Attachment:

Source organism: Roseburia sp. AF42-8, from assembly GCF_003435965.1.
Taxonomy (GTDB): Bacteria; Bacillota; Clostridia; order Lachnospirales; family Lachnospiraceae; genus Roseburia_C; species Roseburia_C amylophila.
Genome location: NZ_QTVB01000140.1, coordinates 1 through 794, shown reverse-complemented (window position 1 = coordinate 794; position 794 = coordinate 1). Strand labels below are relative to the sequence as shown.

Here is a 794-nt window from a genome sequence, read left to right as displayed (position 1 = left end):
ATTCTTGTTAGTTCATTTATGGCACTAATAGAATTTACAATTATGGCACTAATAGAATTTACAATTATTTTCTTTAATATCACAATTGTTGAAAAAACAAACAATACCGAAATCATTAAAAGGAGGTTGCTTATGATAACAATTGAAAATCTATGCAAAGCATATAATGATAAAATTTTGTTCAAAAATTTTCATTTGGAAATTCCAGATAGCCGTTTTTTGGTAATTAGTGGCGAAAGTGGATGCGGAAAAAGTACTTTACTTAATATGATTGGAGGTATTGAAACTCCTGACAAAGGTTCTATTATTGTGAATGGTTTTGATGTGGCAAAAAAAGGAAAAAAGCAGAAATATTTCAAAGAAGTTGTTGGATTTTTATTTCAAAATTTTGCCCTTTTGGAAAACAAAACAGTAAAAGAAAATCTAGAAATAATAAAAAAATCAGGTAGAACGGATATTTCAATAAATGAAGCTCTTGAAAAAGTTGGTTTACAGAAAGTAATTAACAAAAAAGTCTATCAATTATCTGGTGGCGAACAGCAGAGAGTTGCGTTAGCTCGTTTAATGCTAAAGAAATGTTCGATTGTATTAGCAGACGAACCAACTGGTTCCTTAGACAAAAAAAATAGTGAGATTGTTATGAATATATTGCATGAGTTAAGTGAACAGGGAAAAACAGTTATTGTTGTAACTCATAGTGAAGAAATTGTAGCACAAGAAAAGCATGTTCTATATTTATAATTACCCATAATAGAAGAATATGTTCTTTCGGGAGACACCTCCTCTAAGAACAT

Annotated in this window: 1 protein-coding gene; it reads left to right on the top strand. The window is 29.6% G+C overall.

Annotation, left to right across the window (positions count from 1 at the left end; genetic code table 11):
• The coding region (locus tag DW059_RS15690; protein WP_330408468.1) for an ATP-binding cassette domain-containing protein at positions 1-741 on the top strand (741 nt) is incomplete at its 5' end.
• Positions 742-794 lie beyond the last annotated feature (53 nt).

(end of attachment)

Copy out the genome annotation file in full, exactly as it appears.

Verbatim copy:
Source organism: Roseburia sp. AF42-8, from assembly GCF_003435965.1.
Taxonomy (GTDB): Bacteria; Bacillota; Clostridia; order Lachnospirales; family Lachnospiraceae; genus Roseburia_C; species Roseburia_C amylophila.
Genome location: NZ_QTVB01000140.1, coordinates 1 through 794, shown reverse-complemented (window position 1 = coordinate 794; position 794 = coordinate 1). Strand labels below are relative to the sequence as shown.

Here is a 794-nt window from a genome sequence, read left to right as displayed (position 1 = left end):
ATTCTTGTTAGTTCATTTATGGCACTAATAGAATTTACAATTATGGCACTAATAGAATTTACAATTATTTTCTTTAATATCACAATTGTTGAAAAAACAAACAATACCGAAATCATTAAAAGGAGGTTGCTTATGATAACAATTGAAAATCTATGCAAAGCATATAATGATAAAATTTTGTTCAAAAATTTTCATTTGGAAATTCCAGATAGCCGTTTTTTGGTAATTAGTGGCGAAAGTGGATGCGGAAAAAGTACTTTACTTAATATGATTGGAGGTATTGAAACTCCTGACAAAGGTTCTATTATTGTGAATGGTTTTGATGTGGCAAAAAAAGGAAAAAAGCAGAAATATTTCAAAGAAGTTGTTGGATTTTTATTTCAAAATTTTGCCCTTTTGGAAAACAAAACAGTAAAAGAAAATCTAGAAATAATAAAAAAATCAGGTAGAACGGATATTTCAATAAATGAAGCTCTTGAAAAAGTTGGTTTACAGAAAGTAATTAACAAAAAAGTCTATCAATTATCTGGTGGCGAACAGCAGAGAGTTGCGTTAGCTCGTTTAATGCTAAAGAAATGTTCGATTGTATTAGCAGACGAACCAACTGGTTCCTTAGACAAAAAAAATAGTGAGATTGTTATGAATATATTGCATGAGTTAAGTGAACAGGGAAAAACAGTTATTGTTGTAACTCATAGTGAAGAAATTGTAGCACAAGAAAAGCATGTTCTATATTTATAATTACCCATAATAGAAGAATATGTTCTTTCGGGAGACACCTCCTCTAAGAACAT

Annotated in this window: 1 protein-coding gene; it reads left to right on the top strand. The window is 29.6% G+C overall.

Annotation, left to right across the window (positions count from 1 at the left end; genetic code table 11):
• The coding region (locus tag DW059_RS15690; protein WP_330408468.1) for an ATP-binding cassette domain-containing protein at positions 1-741 on the top strand (741 nt) is incomplete at its 5' end.
• Positions 742-794 lie beyond the last annotated feature (53 nt).